Chapter 1, The Background, deals with the somewhat checkered history of genealogical investigations, methodology, resources and access, and skillbuilding, the latter items dealt with in more detail in subsequent chapters.
Chapter 2, Genealogical Research Standards, is the heart of the book, Sections with headings such as sources, information, evidence, analysis of evidence, Genealogical Proof Standard, citation of sources, elucidate, using a simple case study, the modern approach to establishing a credible genealogy.
There is a section titled "Checklist of Genealogical Sources" which you can use to test whether your search has been "reasonably exhaustive." The omission of DNA sources in this list, and elsewhere in the book, reflects an unfortunate delay in the professional genealogical community catching up with today's technological reality.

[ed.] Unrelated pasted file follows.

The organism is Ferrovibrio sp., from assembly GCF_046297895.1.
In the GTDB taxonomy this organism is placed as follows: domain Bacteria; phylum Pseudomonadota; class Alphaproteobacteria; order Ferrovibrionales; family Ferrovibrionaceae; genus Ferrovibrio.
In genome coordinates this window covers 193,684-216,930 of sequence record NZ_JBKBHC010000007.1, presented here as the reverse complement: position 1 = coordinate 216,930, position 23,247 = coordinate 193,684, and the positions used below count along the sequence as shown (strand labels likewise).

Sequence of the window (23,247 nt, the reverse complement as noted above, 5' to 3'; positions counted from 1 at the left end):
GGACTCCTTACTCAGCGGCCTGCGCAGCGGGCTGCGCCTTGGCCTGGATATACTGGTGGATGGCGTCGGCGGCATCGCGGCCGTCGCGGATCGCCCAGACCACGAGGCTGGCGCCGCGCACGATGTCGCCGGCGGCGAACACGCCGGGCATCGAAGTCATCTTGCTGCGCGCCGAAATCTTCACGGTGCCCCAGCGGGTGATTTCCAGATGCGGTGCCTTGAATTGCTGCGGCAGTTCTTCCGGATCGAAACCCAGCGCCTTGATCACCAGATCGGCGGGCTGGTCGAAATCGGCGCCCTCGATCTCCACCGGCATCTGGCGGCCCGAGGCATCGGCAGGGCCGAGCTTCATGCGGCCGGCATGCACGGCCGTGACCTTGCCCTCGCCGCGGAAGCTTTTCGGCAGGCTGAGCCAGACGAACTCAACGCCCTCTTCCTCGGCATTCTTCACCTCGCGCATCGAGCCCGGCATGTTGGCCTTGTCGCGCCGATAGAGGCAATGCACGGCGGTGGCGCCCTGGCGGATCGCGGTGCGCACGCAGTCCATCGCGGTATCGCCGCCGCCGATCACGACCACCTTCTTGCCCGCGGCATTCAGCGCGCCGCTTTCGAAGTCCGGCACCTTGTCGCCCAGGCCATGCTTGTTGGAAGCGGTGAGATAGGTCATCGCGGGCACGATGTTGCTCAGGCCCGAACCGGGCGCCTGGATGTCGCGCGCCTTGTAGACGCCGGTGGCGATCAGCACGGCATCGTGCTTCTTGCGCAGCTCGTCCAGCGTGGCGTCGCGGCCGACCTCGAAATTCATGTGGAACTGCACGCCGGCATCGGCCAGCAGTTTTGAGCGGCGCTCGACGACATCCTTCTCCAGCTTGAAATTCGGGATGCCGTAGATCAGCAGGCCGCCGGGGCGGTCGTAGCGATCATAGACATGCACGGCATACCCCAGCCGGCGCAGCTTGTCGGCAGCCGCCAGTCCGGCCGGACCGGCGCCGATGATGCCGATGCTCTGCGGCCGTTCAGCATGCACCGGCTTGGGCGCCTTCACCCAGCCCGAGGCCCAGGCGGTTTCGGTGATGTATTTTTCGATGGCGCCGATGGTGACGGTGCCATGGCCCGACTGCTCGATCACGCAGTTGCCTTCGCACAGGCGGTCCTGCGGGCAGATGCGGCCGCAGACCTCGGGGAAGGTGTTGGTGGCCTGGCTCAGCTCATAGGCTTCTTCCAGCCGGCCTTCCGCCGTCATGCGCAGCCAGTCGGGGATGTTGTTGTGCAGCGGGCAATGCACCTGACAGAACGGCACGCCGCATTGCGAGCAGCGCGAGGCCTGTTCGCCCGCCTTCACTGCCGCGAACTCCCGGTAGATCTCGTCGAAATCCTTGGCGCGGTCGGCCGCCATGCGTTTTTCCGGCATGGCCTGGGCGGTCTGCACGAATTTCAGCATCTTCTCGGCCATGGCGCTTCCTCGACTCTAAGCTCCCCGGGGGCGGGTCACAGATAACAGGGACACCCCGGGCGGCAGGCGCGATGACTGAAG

Chapter 3, Learning and Practice, details resources available that will allow you to improve your skills, each with an address, telephone number, and website as appropriate.
Chapter 4, Some Illustrated Examples, reproduces a variety of Canadian documents and gives a brief explanation of the information one can infer from them.
At the end are a reading and reference list containing books, Internet and articles; and endnotes.
This is the book if you're looking for a short guide to help you in adhering to the American professional genealogy canon as taught (and perhaps applied) in Canada. It will find a place in my personal library.
Genealogical Standards of Evidence: A Guide for Family Historians, by Brenda Dougall Merriman is, a 120 page paperback, published for the Ontario Genealogical Society by Dundurn Press (March 2010), ISBN 978-1554884513, and is widely available from retailers online (Google it for a convenient source) as well as perhaps your local OGS branch.The cover price is $19.99